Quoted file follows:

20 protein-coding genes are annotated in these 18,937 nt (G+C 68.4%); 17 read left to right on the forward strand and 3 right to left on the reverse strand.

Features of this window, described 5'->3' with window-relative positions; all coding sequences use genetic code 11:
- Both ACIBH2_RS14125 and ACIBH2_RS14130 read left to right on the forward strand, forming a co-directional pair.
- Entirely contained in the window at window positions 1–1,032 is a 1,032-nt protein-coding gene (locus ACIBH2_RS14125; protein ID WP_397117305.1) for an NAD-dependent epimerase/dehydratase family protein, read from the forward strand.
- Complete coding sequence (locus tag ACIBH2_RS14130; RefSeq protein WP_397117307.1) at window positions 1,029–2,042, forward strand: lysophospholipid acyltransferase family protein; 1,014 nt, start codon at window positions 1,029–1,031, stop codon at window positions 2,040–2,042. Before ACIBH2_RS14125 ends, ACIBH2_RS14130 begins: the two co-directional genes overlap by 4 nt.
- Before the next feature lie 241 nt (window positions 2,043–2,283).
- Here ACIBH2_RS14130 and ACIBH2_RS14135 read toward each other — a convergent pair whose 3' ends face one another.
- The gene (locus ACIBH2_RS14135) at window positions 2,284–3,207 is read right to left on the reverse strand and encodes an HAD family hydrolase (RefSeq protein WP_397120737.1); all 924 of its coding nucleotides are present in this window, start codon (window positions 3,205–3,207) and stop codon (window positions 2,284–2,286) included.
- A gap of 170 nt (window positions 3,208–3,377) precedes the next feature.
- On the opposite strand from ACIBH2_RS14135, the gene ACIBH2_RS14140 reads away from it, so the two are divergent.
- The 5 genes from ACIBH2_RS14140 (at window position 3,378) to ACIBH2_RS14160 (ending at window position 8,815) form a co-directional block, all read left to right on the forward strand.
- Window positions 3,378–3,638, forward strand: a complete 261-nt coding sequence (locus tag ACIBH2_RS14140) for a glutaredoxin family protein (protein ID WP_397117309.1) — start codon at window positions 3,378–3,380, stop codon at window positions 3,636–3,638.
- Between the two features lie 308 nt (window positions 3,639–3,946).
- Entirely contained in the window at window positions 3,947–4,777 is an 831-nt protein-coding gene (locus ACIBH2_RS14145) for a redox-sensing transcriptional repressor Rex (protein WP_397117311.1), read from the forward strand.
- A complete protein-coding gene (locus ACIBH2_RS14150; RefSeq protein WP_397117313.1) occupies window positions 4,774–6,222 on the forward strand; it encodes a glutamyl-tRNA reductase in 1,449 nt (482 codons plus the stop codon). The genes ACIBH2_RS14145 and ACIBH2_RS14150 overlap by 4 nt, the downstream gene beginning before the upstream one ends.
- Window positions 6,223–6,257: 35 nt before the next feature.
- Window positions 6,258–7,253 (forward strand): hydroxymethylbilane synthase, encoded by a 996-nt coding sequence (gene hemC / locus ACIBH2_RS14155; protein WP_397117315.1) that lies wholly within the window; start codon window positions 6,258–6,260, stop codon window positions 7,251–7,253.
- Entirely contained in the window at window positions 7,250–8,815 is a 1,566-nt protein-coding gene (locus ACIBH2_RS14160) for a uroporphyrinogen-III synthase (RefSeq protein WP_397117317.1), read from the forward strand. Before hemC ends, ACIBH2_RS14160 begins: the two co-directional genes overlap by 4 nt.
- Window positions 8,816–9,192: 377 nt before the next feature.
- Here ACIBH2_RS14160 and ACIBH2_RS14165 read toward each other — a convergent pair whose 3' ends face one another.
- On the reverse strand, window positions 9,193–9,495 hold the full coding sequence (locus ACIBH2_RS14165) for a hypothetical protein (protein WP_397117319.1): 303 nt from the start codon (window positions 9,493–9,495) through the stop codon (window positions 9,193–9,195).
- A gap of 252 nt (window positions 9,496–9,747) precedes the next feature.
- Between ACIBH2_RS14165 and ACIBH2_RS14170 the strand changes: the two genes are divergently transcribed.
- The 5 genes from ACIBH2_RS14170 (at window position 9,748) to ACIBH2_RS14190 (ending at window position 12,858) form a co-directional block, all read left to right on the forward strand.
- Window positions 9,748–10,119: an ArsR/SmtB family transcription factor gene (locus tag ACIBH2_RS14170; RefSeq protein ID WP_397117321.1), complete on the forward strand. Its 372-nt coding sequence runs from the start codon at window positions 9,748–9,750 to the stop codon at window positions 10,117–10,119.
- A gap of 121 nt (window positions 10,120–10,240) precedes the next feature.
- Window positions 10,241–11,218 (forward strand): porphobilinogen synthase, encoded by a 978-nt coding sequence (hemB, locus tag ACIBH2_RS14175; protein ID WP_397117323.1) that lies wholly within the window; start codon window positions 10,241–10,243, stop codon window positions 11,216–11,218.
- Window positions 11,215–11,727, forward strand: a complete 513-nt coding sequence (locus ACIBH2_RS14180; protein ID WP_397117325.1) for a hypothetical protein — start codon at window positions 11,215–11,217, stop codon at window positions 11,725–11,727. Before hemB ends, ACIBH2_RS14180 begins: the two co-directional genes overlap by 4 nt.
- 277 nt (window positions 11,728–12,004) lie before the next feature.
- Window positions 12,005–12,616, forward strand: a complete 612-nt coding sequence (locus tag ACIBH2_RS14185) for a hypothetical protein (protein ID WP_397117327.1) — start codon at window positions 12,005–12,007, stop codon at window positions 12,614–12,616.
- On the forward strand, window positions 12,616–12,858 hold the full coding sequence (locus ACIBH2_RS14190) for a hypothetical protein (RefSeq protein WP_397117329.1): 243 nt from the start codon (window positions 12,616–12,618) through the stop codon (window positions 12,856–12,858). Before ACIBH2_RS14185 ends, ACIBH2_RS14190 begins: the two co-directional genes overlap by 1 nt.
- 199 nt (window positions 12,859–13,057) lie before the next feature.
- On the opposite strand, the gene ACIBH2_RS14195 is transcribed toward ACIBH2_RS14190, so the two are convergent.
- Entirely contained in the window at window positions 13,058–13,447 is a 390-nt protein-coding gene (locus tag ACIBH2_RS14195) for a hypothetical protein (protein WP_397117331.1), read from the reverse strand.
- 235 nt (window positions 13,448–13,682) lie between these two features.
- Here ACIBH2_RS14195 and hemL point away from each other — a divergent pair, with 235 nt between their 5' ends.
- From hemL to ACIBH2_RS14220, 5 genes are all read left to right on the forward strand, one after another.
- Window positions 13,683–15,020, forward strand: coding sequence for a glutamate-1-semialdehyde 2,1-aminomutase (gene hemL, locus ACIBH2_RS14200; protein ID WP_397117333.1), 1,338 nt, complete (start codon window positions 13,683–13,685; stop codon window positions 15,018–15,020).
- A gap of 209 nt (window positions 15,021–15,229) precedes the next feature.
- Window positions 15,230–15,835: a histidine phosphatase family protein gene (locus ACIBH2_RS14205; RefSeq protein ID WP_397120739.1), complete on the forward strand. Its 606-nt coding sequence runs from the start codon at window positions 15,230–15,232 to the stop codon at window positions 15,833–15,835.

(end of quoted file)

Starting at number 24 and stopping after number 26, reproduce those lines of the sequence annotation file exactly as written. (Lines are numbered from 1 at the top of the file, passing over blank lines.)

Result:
- The 5 genes from ACIBH2_RS14170 (at window position 9,748) to ACIBH2_RS14190 (ending at window position 12,858) form a co-directional block, all read left to right on the forward strand.
- Window positions 9,748–10,119: an ArsR/SmtB family transcription factor gene (locus tag ACIBH2_RS14170; RefSeq protein ID WP_397117321.1), complete on the forward strand. Its 372-nt coding sequence runs from the start codon at window positions 9,748–9,750 to the stop codon at window positions 10,117–10,119.
- A gap of 121 nt (window positions 10,120–10,240) precedes the next feature.